One of the big issues that arose after the implementation of Title IX was in regards to proportionality. Institutions and schools now had to ensure that athletic programs were proportional based upon the numbers of male and female students. This turned out to be a huge problem because the number of women in a school didn’t necessarily reflect the number of women interested in participating in the athletic programs. Schools were required to take actions based upon these numbers whether they were accurate or not. In many instances, new women’s teams were created to meet the number requirements at the cost of having to cut certain male teams and events. Some schools faced severe budget issues and potential litigation in the face of Title IX demands. Many of the men’s programs had to be cut from the budget in order to facilitate the women’s requirements. There were many more lawsuits that followed these types of actions (Sommers, 2014).

Another unintended consequence of the Title IX implementation concerned women’s health and safety. There have always been health and safety issues surrounding sports in general. Some say it goes with the territory. With the advent of numerous women’s scholarship opportunities, made readily available, the number of women who specialized in one sport, rose dramatically. With specialization in sports, the potential risk factors go way up and the likelihood of injury becomes great. This is true for both men and women. Now, with more women specializing in a sport, while seeking scholarship opportunities, injury rates climbed high. Overuse injuries are the most common, claiming over fifty percent of the reported sports injuries. Sports medicine doctors, surgeons, trainers and coaches have warned potential athletes for years, against specializing in one sport too early. But with scholarships on the line, young women choose to assume this risk in growing numbers, despite the warnings. Other health issues, that have become a growing problem for women in sports, include eating disorders, sexual abuse, ACL tears, concussions, and the female athlete triad syndrome (Flanagan & Greenberg, 2012).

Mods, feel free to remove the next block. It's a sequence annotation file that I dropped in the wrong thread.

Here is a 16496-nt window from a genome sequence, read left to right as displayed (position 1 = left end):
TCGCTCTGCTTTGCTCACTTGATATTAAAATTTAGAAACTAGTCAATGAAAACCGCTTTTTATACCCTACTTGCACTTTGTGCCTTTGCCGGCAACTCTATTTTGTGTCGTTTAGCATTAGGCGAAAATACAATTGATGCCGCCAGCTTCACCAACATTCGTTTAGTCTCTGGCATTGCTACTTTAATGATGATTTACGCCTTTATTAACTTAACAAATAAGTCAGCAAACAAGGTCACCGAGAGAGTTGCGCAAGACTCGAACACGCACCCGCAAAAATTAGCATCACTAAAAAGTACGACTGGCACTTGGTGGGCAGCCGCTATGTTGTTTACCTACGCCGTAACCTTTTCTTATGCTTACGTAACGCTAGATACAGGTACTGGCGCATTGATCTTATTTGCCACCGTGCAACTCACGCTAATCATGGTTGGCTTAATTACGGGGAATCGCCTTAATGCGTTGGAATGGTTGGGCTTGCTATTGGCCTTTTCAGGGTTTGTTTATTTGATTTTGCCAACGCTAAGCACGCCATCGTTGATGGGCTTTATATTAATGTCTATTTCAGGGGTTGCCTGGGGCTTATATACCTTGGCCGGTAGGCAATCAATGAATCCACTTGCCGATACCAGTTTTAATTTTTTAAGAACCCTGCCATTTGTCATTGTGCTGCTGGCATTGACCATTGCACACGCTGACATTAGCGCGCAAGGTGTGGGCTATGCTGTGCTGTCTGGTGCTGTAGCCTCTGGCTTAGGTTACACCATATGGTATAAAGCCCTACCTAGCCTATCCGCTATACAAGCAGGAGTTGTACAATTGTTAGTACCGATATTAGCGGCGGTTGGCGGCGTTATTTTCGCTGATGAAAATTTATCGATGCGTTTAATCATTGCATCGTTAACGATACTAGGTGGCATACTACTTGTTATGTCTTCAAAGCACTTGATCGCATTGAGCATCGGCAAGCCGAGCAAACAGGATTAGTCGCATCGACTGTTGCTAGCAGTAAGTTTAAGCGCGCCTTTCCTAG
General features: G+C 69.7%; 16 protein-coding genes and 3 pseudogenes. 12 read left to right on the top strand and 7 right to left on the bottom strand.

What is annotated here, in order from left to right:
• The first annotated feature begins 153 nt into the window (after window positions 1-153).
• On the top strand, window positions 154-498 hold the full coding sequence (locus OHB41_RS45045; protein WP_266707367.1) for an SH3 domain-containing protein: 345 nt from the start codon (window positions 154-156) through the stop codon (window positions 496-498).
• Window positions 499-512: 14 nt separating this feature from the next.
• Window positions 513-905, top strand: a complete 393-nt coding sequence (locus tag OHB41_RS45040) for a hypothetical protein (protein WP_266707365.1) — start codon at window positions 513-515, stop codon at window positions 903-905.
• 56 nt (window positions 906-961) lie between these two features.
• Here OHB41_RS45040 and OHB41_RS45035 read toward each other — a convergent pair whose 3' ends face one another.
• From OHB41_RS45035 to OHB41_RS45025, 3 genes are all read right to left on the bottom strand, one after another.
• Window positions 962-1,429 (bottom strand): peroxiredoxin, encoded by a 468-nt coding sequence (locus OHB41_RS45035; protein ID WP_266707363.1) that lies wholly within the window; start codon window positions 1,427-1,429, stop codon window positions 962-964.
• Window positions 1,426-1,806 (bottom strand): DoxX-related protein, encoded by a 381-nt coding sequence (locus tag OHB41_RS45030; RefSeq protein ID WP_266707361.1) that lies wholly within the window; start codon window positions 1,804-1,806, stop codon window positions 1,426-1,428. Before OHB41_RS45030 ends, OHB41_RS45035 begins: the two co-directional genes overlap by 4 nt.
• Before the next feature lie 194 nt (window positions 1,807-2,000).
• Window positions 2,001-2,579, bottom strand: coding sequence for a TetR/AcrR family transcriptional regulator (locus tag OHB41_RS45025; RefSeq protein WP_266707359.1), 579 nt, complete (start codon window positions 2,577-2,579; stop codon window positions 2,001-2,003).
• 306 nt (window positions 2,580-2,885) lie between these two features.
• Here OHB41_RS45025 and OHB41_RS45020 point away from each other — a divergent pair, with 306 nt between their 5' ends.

Woman’s sport coaching and administration has been another area of contention. Even with the surge of women’s sports team and an increase in the number of coaching positions available, there has been a steady decline in the number of female coaches. Men dominate the coaching and administration roles in the majority of all sports teams. While the issue has been raised and is being looked into by various organizations, the numbers are still far from equitable (Sommers, 2014).

There are many topics and issues surrounding Title IX. There have been numerous lawsuits and litigation surrounding the complexities of this law. As a result, most institutions and universities now implement training programs, specifically targeted at Title IX compliance, awareness and implementation. These programs are mandatory in many places, for supervisors, employees, teachers, coaches, students and athletes. This increased education and awareness will hopefully curb the unintended negative consequences of a great law, which has done so much for women’s rights and equality.

While Title IX turned out to be far from perfect, the positive aspects and results have outweighed any of the negative problems that have arose. With increased education, oversight and awareness, Title IX should be able to evolve, and continue to ensure that women’s rights and equality remain protected, into the foreseeable future (Appenzeller, 2011).


Appenzeller, H. (2011). Ethical behavior in sport. Durham, N.C.: Carolina Academic Press.

Sommers, C. (2014). Title lX: How a Good Law Went Terribly Wrong. Time. Retrieved from

Office for Civil Rights (OCR). (2015). Title IX and Sex Discrimination. U.S. Department of Education. Retrieved from
Flanagan, L., & Greenberg, S. (2012). How Title IX Hurts Female Athletes. The Atlantic. Retrieved from

Eric Dempsey
MS, ISSA Master Trainer